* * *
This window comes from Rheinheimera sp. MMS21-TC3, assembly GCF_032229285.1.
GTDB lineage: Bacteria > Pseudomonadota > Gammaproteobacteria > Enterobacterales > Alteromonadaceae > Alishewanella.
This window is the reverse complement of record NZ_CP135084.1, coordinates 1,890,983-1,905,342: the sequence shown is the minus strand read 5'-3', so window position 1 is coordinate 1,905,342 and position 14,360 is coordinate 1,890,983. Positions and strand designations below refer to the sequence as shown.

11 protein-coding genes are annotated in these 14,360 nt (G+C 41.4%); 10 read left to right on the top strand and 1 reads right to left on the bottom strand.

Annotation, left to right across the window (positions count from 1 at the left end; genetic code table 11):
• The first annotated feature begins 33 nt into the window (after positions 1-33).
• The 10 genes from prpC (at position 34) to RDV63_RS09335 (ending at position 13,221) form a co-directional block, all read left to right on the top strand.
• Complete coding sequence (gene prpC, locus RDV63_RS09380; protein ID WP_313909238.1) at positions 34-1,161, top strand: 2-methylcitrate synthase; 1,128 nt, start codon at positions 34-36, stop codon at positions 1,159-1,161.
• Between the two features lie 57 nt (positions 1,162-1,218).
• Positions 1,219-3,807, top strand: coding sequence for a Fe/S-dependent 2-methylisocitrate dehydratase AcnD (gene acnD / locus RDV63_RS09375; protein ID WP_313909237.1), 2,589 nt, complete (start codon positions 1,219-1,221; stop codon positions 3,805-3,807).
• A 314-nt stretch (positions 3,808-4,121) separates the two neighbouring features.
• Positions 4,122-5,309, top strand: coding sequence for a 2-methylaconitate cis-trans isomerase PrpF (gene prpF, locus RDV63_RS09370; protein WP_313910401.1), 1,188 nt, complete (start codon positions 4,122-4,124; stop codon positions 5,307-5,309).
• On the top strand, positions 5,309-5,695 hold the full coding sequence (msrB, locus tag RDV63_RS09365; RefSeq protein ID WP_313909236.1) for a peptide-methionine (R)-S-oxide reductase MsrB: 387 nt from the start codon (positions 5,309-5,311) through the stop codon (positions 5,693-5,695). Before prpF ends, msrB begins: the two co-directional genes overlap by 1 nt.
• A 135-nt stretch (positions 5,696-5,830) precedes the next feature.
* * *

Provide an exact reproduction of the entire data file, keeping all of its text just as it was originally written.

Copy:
This window comes from Rheinheimera sp. MMS21-TC3, assembly GCF_032229285.1.
GTDB lineage: Bacteria > Pseudomonadota > Gammaproteobacteria > Enterobacterales > Alteromonadaceae > Alishewanella.
This window is the reverse complement of record NZ_CP135084.1, coordinates 1,890,983-1,905,342: the sequence shown is the minus strand read 5'-3', so window position 1 is coordinate 1,905,342 and position 14,360 is coordinate 1,890,983. Positions and strand designations below refer to the sequence as shown.

11 protein-coding genes are annotated in these 14,360 nt (G+C 41.4%); 10 read left to right on the top strand and 1 reads right to left on the bottom strand.

Annotation, left to right across the window (positions count from 1 at the left end; genetic code table 11):
• The first annotated feature begins 33 nt into the window (after positions 1-33).
• The 10 genes from prpC (at position 34) to RDV63_RS09335 (ending at position 13,221) form a co-directional block, all read left to right on the top strand.
• Complete coding sequence (gene prpC, locus RDV63_RS09380; protein ID WP_313909238.1) at positions 34-1,161, top strand: 2-methylcitrate synthase; 1,128 nt, start codon at positions 34-36, stop codon at positions 1,159-1,161.
• Between the two features lie 57 nt (positions 1,162-1,218).
• Positions 1,219-3,807, top strand: coding sequence for a Fe/S-dependent 2-methylisocitrate dehydratase AcnD (gene acnD / locus RDV63_RS09375; protein ID WP_313909237.1), 2,589 nt, complete (start codon positions 1,219-1,221; stop codon positions 3,805-3,807).
• A 314-nt stretch (positions 3,808-4,121) separates the two neighbouring features.
• Positions 4,122-5,309, top strand: coding sequence for a 2-methylaconitate cis-trans isomerase PrpF (gene prpF, locus RDV63_RS09370; protein WP_313910401.1), 1,188 nt, complete (start codon positions 4,122-4,124; stop codon positions 5,307-5,309).
• On the top strand, positions 5,309-5,695 hold the full coding sequence (msrB, locus tag RDV63_RS09365; RefSeq protein ID WP_313909236.1) for a peptide-methionine (R)-S-oxide reductase MsrB: 387 nt from the start codon (positions 5,309-5,311) through the stop codon (positions 5,693-5,695). Before prpF ends, msrB begins: the two co-directional genes overlap by 1 nt.
• A 135-nt stretch (positions 5,696-5,830) precedes the next feature.